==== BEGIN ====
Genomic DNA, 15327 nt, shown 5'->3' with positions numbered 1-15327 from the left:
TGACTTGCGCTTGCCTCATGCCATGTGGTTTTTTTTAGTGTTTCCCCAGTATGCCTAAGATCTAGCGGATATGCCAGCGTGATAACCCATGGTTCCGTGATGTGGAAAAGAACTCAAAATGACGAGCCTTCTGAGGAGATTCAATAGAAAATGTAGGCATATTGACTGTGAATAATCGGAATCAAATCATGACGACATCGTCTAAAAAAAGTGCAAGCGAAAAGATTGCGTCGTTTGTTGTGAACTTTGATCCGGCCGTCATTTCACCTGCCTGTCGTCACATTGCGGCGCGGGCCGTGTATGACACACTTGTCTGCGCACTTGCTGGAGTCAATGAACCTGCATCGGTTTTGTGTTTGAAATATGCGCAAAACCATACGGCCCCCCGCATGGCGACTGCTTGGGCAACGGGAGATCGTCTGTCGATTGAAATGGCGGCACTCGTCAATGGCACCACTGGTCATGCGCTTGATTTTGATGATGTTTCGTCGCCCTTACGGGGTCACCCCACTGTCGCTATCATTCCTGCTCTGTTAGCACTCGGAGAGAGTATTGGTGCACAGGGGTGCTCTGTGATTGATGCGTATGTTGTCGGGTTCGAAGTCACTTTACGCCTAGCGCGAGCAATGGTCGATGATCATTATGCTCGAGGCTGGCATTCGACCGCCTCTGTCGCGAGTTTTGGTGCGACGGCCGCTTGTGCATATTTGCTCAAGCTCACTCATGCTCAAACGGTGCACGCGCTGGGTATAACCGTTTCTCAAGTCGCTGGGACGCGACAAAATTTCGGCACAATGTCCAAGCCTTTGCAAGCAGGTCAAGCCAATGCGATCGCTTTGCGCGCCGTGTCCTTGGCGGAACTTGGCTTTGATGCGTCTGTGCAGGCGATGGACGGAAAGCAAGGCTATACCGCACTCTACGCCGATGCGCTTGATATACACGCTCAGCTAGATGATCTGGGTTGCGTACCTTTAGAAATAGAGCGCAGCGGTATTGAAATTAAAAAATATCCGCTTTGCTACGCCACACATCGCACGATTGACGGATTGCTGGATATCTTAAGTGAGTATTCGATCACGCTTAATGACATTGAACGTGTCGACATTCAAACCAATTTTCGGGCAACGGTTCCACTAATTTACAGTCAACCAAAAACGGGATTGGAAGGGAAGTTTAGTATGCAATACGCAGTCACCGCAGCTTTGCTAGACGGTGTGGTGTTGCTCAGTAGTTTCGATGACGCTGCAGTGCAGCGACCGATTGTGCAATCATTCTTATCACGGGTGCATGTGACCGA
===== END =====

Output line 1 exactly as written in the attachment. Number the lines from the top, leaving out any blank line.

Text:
Genomic DNA, 15327 nt, shown 5'->3' with positions numbered 1-15327 from the left: